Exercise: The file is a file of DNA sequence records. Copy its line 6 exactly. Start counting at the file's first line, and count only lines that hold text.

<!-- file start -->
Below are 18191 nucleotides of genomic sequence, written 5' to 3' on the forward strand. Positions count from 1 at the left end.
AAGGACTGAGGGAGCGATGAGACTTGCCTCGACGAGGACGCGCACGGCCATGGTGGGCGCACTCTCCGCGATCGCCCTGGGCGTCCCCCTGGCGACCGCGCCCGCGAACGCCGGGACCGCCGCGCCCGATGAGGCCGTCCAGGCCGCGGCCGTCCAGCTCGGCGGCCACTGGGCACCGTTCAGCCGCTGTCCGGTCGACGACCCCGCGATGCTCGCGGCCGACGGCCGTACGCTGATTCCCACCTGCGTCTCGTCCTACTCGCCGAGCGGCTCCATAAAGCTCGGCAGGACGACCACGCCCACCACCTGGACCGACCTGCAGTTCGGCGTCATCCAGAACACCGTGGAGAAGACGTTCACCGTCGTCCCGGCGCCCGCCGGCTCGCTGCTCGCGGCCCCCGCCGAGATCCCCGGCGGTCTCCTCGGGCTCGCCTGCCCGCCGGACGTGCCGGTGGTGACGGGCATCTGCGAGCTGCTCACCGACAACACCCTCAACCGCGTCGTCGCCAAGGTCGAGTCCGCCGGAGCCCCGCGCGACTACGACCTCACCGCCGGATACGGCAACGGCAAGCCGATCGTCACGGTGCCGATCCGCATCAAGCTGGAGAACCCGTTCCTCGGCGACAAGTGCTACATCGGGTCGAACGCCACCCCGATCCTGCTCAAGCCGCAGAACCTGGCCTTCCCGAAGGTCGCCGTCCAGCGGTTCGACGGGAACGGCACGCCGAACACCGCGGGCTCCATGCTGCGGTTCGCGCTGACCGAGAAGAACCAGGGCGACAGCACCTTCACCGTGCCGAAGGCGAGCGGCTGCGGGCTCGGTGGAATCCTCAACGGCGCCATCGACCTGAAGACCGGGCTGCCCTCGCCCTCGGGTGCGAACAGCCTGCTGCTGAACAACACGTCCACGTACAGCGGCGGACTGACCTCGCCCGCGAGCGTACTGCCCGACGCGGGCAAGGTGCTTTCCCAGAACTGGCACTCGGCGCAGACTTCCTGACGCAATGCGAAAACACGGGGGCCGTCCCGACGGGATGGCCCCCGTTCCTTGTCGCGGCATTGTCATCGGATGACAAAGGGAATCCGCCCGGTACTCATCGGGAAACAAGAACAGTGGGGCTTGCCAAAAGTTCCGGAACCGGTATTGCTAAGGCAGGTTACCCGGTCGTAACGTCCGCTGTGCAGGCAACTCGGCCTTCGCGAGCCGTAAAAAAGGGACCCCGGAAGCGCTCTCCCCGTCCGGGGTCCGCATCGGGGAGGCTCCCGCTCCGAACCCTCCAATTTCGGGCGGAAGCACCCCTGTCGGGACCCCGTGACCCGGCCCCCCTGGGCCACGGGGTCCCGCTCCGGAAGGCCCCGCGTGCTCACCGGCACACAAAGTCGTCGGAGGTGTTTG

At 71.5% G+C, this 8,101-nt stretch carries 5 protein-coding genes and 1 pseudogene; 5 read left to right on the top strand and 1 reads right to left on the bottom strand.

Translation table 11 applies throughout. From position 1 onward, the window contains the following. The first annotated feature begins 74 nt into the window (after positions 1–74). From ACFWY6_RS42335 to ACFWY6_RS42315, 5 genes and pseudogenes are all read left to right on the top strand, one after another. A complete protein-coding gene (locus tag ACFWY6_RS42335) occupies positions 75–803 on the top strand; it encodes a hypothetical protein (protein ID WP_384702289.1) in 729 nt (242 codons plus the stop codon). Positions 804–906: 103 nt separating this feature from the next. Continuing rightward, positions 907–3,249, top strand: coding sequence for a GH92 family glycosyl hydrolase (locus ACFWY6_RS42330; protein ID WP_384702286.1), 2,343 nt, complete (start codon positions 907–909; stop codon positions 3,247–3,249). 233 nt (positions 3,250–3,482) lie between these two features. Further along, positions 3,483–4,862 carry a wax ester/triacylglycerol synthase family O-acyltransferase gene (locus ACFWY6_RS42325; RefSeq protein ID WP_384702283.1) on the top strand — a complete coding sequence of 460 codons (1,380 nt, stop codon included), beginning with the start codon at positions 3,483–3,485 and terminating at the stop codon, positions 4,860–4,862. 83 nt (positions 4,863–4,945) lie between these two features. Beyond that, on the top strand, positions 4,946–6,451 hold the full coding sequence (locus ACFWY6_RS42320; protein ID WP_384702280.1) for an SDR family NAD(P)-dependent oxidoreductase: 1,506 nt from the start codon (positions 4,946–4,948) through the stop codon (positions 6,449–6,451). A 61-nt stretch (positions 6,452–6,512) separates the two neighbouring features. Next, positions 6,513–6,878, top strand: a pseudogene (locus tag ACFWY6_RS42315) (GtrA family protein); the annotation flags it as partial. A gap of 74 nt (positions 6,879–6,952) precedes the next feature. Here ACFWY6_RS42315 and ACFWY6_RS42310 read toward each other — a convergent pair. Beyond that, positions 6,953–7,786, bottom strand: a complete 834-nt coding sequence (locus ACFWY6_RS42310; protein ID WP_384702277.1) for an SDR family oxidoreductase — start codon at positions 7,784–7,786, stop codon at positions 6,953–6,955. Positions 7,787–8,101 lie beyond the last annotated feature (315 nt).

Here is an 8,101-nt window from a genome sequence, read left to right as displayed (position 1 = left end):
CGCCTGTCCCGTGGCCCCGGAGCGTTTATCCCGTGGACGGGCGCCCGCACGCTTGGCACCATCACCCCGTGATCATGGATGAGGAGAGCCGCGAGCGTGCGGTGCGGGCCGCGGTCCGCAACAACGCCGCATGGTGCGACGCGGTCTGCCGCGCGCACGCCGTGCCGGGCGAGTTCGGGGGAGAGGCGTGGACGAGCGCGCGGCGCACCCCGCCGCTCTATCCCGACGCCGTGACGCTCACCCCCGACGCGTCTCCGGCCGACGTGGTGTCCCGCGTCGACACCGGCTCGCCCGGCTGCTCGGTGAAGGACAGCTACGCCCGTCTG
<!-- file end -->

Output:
CGCCTGTCCCGTGGCCCCGGAGCGTTTATCCCGTGGACGGGCGCCCGCACGCTTGGCACCATCACCCCGTGATCATGGATGAGGAGAGCCGCGAGCGTGCGGTGCGGGCCGCGGTCCGCAACAACGCCGCATGGTGCGACGCGGTCTGCCGCGCGCACGCCGTGCCGGGCGAGTTCGGGGGAGAGGCGTGGACGAGCGCGCGGCGCACCCCGCCGCTCTATCCCGACGCCGTGACGCTCACCCCCGACGCGTCTCCGGCCGACGTGGTGTCCCGCGTCGACACCGGCTCGCCCGGCTGCTCGGTGAAGGACAGCTACGCCCGTCTG